We decided then to tear off and build a new kitchen, level with the rest of the house. And build up the earth to be level with the back door and widen all our doors so that a wheelchair could get around easily.

At this age in my life I had enough experience to really know what I wanted in a kitchen, and I got it. Small kitchens were the style then but to me and our way of life the kitchen always seemed to be the heart of the home. I compare a good kitchen in a home to a good woman. And in my way of thinking a good woman is the most important person in the world. Like a good woman, a kitchen should be efficient and beautiful and always have a pleasant fragrance surrounding it. What is more alluring than the aroma of fresh baked bread, hot pies, and a roast in the oven?

One wall of my new kitchen is of knotted pine and has a fireplace with built in china cupboards on each side. The cooking area has knotted pine cupboards. Natural wood adds warmth to a room. The south west corner is all windows which look out on a panoramic view of the Jumping Pound valley up to the wide range of Rockies. This area is an indoor garden of flowers because we seem to have 9 months of winter in this country. It also holds our old red leather covered chesterfield. My range is a beautiful old fashioned one Percy bought me many years ago and I wouldn’t have it for any modern one even an Ultra Ray. There was one small window, about 3ft by 2 ft off the south wall which I didn’t like so I designed a stained glass one which portrayed our wildflowers and friendly wild birds and of course our source of existence – a cow and calf on pasture. This adds colour and conversation to the room.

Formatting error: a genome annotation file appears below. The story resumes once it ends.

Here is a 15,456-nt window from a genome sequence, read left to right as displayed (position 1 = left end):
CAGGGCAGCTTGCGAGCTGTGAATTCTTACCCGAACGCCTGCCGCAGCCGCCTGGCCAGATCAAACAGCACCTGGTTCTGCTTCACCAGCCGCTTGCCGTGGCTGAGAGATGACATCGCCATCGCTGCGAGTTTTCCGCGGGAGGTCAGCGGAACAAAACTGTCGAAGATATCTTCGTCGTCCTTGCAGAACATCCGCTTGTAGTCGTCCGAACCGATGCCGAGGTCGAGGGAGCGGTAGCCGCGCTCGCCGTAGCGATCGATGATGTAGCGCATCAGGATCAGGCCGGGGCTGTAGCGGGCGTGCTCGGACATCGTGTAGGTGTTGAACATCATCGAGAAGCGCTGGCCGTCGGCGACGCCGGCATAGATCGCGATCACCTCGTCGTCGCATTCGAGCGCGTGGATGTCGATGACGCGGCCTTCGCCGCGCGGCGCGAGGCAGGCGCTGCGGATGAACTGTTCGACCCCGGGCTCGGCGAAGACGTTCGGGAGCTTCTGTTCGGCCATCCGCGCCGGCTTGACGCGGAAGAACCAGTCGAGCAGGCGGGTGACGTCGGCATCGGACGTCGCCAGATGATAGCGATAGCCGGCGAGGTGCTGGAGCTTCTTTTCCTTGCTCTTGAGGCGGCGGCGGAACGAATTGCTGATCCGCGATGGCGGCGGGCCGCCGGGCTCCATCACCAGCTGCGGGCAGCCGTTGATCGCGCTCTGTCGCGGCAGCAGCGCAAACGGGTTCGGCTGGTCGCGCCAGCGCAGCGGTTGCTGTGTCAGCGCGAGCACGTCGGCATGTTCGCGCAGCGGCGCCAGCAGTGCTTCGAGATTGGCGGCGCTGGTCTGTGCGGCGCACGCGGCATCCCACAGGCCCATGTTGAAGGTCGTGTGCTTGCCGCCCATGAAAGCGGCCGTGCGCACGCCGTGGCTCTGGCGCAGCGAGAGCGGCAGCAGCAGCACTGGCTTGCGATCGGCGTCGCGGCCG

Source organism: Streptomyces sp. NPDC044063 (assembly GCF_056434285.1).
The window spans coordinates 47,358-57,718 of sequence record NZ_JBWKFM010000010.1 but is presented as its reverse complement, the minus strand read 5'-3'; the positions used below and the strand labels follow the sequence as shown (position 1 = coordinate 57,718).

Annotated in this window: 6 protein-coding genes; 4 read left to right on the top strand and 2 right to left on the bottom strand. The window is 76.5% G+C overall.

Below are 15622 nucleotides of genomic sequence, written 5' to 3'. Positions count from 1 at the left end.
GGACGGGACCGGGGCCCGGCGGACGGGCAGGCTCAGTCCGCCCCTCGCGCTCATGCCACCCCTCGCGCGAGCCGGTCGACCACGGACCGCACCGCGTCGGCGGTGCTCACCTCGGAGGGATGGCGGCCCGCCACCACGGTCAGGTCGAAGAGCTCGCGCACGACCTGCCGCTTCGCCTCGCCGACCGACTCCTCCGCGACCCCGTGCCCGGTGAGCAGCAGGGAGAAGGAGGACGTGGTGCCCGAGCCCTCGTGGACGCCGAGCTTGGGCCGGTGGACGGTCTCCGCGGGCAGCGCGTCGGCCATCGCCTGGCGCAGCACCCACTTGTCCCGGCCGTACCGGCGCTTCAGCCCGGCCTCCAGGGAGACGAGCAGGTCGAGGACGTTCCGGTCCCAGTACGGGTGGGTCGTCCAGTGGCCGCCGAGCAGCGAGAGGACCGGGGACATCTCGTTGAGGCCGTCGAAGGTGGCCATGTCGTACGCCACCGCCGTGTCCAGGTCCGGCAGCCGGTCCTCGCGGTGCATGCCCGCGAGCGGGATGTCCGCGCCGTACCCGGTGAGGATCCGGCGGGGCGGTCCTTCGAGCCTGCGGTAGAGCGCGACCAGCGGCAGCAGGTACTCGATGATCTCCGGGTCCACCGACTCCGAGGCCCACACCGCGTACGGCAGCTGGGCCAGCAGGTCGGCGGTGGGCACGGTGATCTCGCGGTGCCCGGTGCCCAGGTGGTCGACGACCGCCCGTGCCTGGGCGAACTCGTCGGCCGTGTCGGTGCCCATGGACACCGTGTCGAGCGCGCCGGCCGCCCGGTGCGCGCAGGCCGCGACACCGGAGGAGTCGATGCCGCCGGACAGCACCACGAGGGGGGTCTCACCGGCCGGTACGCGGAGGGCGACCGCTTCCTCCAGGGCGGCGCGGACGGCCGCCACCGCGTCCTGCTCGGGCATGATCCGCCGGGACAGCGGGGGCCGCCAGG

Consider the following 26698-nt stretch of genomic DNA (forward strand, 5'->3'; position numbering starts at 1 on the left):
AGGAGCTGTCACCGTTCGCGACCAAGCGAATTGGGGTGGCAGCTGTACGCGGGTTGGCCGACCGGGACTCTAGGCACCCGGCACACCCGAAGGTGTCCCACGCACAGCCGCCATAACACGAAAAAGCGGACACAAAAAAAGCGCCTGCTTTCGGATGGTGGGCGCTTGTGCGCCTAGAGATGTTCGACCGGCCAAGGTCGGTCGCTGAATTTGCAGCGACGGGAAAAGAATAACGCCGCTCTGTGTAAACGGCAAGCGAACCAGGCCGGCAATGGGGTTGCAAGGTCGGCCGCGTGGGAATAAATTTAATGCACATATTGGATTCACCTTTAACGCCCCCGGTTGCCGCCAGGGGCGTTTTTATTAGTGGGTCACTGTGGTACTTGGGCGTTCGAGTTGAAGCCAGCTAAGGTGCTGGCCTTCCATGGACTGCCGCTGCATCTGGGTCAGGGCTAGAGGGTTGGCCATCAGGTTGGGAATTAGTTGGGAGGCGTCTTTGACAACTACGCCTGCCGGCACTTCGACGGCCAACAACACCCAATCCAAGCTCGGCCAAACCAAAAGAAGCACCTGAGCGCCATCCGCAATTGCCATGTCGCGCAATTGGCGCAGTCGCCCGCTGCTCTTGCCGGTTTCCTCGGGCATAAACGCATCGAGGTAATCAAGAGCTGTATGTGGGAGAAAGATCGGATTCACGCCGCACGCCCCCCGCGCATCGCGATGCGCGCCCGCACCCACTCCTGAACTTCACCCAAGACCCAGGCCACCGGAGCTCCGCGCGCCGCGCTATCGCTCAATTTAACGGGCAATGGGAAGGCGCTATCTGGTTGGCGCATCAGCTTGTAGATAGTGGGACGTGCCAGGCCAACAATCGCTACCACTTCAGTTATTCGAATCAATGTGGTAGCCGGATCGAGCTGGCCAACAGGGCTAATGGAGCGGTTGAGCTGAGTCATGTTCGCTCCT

I spend time every day looking at this stained glass window, it has always brought me a feeling of peace. I was told that Grandpa informed Grandma that the window was missing a bluebird and so he drew one in the top left hand corner. You can kind of see how the artwork of the bluebird is different from the rest of the window and that’s why.

My kitchen table seats twelve comfortably but of course often more. Adjoining is a very efficient mud room and extra bathroom. I worked hard for that kitchen.

The summer we built it I cooked for 18 men all summer in just a make shift kitchen. At the same time I gave Margie her physiotherapy which consisted of 38 exercises with resistance and each one 15 times. This I did twice a day. Margie also caught the mumps that summer.

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In Grandma’s Words part 15 (FGK 77)

I don’t know whose life sounds more exhausting – the men moving cattle from the ranch here in Jumping Pound to Grand Valley, or Grandma cooking like a fiend and delivering hot food to them twice. Her homemade doughnuts were legendary. “I don’t believe you can sit still, you either go ahead or slip back” wise words Grandma.

But we were becoming a bit cramped. In 1951 we heard that Mr. Chas Mathews was wanting to sell his ranch in Grand Valley. Percy and I talked it over carefully. Should we sit still and lead a placid life or work like mad a few more years? I really don’t believe you can sit still, you either go ahead or slip back. We went immediately over to see the place. We bought it the next day.